3. Once the eggshells have dried out completely, put them in a food processor or blender. If the eggshells are adequately dried, they should grind up very easily and result in a fine powder.
  4. The egg power should roughly have a consistency identical to that of coffee grounds or flour. Remember that the finer the eggshell powder is, the better and easier it will be for the soil to absorb the calcium.
  5. You can use either a tilling machine or your hands to mix the eggshell powder into your gardening soil.
  6. This process must be completed at least a few weeks before you plan to begin the cultivation to ensure that the planting soil is in optimal growing condition. 
  7. In case you have already begun your cultivation, carefully lay the eggshell powder around the plants. 
  8. If you do not own a tiller, you can mix a little amount of water to the eggshell powder.
  9. Take an empty bottle and add a few tablespoons of eggshell powder in it for every gallon of water that you are going to use. Shake the bottle to mix the ingredients thoroughly and pour the liquid on to your plants once it’s ready. 

Monitor the growth of your plants and feel free to insert more eggshell powder whenever needed. If you notice that the plants have a hard time growing as well as you expected, you can add more eggshell powder to the soil every week depending on the progress of your crops.

It can take approximately a good 6 to 12 months for specific plants to rivet the calcium contained in eggshells fully. Lastly, if your plants are growing well, then you do not have to add any more eggshell powder. Eggshells are a great source of calcium for gardening soil.

  • Foliar Spray

Foliar application is the easiest and quickest solution for acute calcium deficiency because plants absorb nutrients more efficiently via their leaves as opposed to roots. It’s specifically suggested and most practical for transplants and seedlings.

Many gardeners often use slow-release calcium for their plants. This allows the soil to absorb calcium only when it is needed the most. Foliar sprays can be quickly and inexpensively made at home from seaweed or chamomile.

Chamomile Calcium Fertilizer

Chamomile calcium fertilizer can be made at home by adding a quarter cup of chamomile blossoms to a few cups of boiling water. If you do not have chamomile blossoms, do not worry. You can also use chamomile tea as a substitute for the blossoms.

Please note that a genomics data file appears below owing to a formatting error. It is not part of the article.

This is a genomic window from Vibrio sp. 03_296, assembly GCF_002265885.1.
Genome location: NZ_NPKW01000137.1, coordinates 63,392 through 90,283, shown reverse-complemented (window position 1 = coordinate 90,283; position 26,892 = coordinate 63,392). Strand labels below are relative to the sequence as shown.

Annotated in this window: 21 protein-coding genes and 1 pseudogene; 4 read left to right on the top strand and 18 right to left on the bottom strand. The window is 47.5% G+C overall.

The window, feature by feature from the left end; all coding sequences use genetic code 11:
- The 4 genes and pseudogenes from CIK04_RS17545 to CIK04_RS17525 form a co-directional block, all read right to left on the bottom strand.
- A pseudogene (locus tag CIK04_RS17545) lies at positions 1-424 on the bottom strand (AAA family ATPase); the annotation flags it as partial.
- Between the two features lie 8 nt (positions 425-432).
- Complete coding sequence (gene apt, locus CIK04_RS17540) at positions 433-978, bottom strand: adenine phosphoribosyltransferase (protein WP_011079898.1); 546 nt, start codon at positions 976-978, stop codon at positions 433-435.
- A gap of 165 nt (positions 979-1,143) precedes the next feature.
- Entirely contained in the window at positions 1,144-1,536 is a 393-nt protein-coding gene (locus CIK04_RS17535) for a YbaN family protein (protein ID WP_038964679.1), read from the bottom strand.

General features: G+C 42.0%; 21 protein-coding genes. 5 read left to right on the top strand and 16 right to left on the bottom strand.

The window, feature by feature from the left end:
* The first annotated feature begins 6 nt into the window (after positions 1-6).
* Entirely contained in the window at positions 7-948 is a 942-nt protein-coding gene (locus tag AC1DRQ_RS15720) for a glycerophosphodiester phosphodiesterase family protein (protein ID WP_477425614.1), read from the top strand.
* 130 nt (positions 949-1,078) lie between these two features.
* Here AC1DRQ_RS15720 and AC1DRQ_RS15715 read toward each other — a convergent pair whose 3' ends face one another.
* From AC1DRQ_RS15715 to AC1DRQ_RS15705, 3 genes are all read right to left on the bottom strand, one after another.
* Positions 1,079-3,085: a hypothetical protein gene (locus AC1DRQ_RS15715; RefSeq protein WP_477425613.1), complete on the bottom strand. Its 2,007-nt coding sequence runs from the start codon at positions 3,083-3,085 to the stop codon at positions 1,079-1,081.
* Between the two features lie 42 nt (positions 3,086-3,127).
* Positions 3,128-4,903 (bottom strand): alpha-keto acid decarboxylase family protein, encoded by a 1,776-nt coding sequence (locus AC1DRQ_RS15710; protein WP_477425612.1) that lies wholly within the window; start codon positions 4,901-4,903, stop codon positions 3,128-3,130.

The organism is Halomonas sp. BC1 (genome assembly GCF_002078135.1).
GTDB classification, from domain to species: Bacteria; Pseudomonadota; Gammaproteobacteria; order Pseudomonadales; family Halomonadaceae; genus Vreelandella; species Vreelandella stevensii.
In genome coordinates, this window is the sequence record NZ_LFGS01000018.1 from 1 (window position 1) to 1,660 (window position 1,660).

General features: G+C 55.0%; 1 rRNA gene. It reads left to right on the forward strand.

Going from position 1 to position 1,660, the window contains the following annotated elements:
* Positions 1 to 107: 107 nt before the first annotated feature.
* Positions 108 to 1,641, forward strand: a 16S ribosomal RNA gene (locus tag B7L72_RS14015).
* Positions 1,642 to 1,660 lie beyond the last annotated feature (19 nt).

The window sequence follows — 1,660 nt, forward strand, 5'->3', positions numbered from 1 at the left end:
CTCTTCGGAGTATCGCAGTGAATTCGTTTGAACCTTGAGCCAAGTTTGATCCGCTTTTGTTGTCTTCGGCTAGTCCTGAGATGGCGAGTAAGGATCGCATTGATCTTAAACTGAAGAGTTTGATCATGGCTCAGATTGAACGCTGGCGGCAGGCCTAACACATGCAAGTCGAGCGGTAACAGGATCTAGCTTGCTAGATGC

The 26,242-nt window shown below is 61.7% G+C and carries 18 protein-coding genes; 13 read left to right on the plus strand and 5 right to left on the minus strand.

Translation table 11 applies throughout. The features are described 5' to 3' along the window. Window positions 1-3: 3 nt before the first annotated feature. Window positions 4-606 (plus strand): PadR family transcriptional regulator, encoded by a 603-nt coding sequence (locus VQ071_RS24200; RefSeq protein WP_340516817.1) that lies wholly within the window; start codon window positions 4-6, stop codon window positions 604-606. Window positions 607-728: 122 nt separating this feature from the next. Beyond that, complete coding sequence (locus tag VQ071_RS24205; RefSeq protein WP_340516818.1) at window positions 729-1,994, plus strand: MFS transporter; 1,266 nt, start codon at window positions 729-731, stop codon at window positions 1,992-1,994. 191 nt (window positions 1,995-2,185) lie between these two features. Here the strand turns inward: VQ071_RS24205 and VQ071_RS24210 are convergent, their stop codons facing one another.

Whichever you choose, allow the mixture to cool down, and then transfer it into an empty plastic spray bottle to dispense it on your plants quickly. Chamomile calcium fertilizer can last for up to a week. 

Seaweed Calcium Fertilizer

Seaweed calcium fertilizer can be created by placing chopped seaweed in an empty bucket and add few gallons of water in it. Cover the bucket with a lid and let the mixture stay there for at least two weeks. To use it as a spray, dilute this mixture with around a gallon of water for every two-third cups of the mix used.

  • Clam Shell/Ground Oyster Flour

While it’s a great source of calcium, clamshells have very low solubility and therefore require many years to be effective. In addition to this, they will also marginally increase the pH level of your gardening soil over time.

To make clamshell powder simple dry out the shells and blend them in a food processor to make a fine powder.

It can be added with a little amount of water and then evenly spread onto the gardening soil.

  • Wood Ashes

Wood ashes are another excellent source of calcium for gardening soil especially hardwood ashes. They are an excellent source of adding a fair amount of calcium to your gardening soil but keep in mind that they also increase its pH level. If you need to increase the pH level of your soil, hardwood ashes are half as effective as lime.

Make sure to use hardwood ashes and not softwood ashes as they are not recommended.

  • Epsom Salt

Epsom salts can be used every couple of weeks or so to fertilize house plants. Epsom salts act as a catalyst in plant growth. It can be utilized in below mentioned ways:

how calcium benefits plants
epsom salt for adding calcium to the soil
  • Shrubs: a tablespoon of Salts should be sufficient for every 10 feet 
  • House plants can be sprayed every two weeks 
  • Gardening soil can be fertilized with one tablespoon of Epsom salt in a gallon of water once a month. 
  • The weekly spray can prevent insect infestation and other damages
  • A regular spray can help blooming plants such as roses, tomatoes, etc. 
  • Sprinkle salt over the ground to let the soil absorb better if done manually

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Parting Note

There are multiple ways to add and maintain calcium to plants, in addition to the factors discussed above. Each plant has its benefits and shortcoming according to its content and types. Any product you may choose to add to your soil, make sure it’s not hampering the growth of your plant as each plant may react differently. Pay attention to ingredients and apprehend how much of it can be given. Excess fertilizer can cause high salt concentration and inefficient root systems. 

To learn more tips and tricks and ways to look after your plants, do check the blog section on our website.